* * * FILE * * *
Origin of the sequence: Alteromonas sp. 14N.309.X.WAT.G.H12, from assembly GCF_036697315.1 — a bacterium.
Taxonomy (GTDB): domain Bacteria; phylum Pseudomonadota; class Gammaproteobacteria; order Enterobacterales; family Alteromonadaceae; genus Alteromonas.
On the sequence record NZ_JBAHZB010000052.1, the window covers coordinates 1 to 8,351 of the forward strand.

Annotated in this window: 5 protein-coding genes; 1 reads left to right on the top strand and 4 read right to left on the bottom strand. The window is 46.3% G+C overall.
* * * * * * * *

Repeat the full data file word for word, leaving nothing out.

Origin of the sequence: Alteromonas sp. 14N.309.X.WAT.G.H12, from assembly GCF_036697315.1 — a bacterium.
Taxonomy (GTDB): domain Bacteria; phylum Pseudomonadota; class Gammaproteobacteria; order Enterobacterales; family Alteromonadaceae; genus Alteromonas.
On the sequence record NZ_JBAHZB010000052.1, the window covers coordinates 1 to 8,351 of the forward strand.

Annotated in this window: 5 protein-coding genes; 1 reads left to right on the top strand and 4 read right to left on the bottom strand. The window is 46.3% G+C overall.